Career coaching for success is something that can pay big dividends for anyone -- college graduates looking for their first professional position, those who are in mid-career (and mid-life) -- and maybe especially for those who have lost their job or lost their way.
The first thing to do is recognize you need help. The second thing: Ask for it. For many of us, that's the hardest part. We're strong and capable and independent people. Ask for help? We'd rather poke out our eyes with a sharp stick.
The thing is, we all need help on occasion. And there is no shame in asking for it.
Where can you find that help? You can read books on various topics, which is a wonderful way to get new ideas, but there's no conversation, no give and take.
You can approach a colleague, a friend or family member for assistance. These could be excellent resources, and most people are willing to help. However, there are limitations here, too.
At best, help will be short term, as people have their own lives to live and challenges to face. At worst, you could be asking for a hand from people who will (inadvertently or otherwise) sabotage your efforts because they have a stake in keeping you just the way you are.
A colleague may worry about losing a work buddy. Your best friend may feel like you're leaving her behind. Your spouse could be concerned about how your changes will affect the family income.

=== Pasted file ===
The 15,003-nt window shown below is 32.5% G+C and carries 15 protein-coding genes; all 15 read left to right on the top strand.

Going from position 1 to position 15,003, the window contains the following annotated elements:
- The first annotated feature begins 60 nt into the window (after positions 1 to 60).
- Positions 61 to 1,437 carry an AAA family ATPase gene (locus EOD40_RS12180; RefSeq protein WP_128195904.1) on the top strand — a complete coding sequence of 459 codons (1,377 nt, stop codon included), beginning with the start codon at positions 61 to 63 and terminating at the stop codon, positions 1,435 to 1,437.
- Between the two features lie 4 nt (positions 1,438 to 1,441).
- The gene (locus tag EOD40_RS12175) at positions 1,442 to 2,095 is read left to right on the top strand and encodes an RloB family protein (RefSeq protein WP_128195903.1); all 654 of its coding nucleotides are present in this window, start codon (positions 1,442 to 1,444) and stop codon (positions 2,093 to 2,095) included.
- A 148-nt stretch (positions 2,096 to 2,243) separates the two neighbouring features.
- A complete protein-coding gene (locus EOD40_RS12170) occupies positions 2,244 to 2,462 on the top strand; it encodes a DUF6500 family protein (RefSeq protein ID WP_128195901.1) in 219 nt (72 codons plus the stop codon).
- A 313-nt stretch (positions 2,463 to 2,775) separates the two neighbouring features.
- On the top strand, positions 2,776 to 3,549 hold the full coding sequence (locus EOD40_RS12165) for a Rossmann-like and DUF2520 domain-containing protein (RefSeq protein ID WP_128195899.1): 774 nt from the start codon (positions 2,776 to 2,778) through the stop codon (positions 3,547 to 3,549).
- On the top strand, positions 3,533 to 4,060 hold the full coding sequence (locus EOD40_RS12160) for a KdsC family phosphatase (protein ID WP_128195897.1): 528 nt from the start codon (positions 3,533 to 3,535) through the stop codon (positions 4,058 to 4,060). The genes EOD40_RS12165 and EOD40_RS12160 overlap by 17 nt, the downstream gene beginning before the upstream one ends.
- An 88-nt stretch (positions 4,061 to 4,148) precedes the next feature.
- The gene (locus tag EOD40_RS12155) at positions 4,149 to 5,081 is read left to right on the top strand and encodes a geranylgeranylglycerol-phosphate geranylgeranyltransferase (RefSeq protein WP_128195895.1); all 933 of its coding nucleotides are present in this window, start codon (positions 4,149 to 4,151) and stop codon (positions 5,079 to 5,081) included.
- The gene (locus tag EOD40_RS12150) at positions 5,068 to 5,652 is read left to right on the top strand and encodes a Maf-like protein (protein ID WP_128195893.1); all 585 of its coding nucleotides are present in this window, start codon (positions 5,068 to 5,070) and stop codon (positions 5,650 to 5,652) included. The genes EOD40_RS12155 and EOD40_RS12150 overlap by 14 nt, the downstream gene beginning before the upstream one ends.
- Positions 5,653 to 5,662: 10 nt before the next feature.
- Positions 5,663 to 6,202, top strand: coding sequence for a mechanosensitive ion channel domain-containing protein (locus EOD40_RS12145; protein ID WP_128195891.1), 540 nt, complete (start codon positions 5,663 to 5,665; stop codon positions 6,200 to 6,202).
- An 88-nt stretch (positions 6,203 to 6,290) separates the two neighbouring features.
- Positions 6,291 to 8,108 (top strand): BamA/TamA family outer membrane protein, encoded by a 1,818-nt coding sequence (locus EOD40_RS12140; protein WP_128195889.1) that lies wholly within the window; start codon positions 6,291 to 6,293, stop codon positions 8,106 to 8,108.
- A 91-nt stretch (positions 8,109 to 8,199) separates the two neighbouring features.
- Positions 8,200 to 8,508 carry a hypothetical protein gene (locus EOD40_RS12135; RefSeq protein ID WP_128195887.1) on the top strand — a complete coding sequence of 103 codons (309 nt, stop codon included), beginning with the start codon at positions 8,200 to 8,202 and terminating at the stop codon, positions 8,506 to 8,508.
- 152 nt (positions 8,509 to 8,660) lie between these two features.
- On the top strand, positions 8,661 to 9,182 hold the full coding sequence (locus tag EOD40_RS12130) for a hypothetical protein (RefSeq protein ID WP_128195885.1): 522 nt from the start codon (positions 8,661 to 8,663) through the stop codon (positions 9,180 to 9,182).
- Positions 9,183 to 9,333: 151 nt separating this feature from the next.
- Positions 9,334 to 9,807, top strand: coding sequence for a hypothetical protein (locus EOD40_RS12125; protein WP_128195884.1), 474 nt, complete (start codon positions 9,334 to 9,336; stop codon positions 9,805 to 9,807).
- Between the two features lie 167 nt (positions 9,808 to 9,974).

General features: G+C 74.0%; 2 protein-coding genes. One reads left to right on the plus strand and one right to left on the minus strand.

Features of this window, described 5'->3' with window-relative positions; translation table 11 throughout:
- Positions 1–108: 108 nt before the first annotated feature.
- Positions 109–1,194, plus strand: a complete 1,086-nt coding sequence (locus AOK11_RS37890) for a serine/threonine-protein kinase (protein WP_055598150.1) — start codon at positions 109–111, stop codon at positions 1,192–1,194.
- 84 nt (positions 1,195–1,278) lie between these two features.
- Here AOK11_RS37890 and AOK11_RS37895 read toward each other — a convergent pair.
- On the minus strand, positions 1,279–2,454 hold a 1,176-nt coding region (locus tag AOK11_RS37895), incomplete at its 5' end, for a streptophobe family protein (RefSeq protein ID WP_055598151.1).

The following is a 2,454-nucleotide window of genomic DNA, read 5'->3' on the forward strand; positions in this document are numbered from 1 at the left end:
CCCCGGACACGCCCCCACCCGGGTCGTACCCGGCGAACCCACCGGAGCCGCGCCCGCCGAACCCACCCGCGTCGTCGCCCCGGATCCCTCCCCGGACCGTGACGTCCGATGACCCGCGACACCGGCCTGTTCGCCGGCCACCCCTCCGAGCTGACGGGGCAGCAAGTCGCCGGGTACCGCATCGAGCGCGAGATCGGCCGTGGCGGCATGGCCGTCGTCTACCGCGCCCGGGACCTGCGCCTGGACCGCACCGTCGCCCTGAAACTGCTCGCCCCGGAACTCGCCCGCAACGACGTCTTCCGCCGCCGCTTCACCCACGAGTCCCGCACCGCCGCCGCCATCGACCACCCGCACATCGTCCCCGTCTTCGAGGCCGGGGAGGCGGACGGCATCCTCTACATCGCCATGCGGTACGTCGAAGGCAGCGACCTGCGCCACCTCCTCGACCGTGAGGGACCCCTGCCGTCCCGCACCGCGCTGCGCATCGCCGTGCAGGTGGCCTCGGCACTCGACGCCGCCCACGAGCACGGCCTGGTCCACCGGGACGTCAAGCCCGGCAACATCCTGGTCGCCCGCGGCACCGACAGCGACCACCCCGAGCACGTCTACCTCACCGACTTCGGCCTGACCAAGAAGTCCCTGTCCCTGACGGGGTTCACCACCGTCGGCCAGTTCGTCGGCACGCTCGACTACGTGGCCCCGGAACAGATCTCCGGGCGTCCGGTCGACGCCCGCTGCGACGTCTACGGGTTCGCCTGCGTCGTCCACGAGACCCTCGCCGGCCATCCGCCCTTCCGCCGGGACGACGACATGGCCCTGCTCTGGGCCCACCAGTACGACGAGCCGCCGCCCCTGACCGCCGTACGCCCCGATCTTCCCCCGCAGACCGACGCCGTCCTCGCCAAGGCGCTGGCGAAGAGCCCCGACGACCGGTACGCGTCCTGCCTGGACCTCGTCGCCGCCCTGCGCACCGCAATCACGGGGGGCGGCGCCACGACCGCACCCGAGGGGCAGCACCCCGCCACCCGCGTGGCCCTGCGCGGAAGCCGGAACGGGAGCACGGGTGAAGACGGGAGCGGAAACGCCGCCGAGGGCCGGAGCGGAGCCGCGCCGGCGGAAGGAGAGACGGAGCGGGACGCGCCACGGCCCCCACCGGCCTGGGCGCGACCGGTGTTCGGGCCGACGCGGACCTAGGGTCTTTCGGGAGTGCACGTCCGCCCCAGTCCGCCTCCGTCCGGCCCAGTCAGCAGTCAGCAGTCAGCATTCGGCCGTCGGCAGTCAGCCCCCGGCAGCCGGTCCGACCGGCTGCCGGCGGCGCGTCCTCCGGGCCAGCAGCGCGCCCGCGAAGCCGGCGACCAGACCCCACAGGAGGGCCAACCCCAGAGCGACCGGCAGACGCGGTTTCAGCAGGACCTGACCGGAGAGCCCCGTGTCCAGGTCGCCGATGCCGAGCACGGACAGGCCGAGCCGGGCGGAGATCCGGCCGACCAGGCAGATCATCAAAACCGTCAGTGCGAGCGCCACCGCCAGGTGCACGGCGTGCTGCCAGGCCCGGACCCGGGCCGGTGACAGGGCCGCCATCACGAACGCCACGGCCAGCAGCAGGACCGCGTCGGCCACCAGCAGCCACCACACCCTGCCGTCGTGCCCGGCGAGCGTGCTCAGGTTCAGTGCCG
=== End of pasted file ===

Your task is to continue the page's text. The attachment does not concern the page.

This is why career coaching -- any type of coaching -- works. A coach doesn't carry any emotional baggage into your relationship; your coach wants what you want. Period. Your coach's only goal is to help you get to where you want to go.
How does that happen?
Coaching begins with a wide-ranging questionnaire that addresses all avenues of your life, including where you are likely to procrastinate, what gives you energy, how much money you need, how your life would change if you got what you want and more.
Based on that initial assessment, you and your career coach will meet regularly (usually over the phone, but it could be in person) to talk about your goals. Don't have any goals? That's part of what your coach is there to help you determine.
Some likely points of conversation:
Clients often come to coaching with a specific goal in mind -- only to learn that, well, maybe that wasn't it at all. And that's perfectly OK. Coaches will help you examine your stated goals, or help you come up with new ones, and keep you accountable along the way.
This involves not just how well you can complete an Excel worksheet, for example, but how you interact with others, your ability to solve problems, and your leadership abilities. Are you well organized? Do you play well with others? Are you a great listener?
In order to benefit from coaching of any type, you have to be ready for it and willing to do the work. It's not just about accomplishing tasks, but about self-discovery as well.
Curious about coaching? Go to www.key-dynamics.com/curious-about-coaching for a free download, call 451-9295 or e-mail Jackie@key-dynamics.com for a complementary session.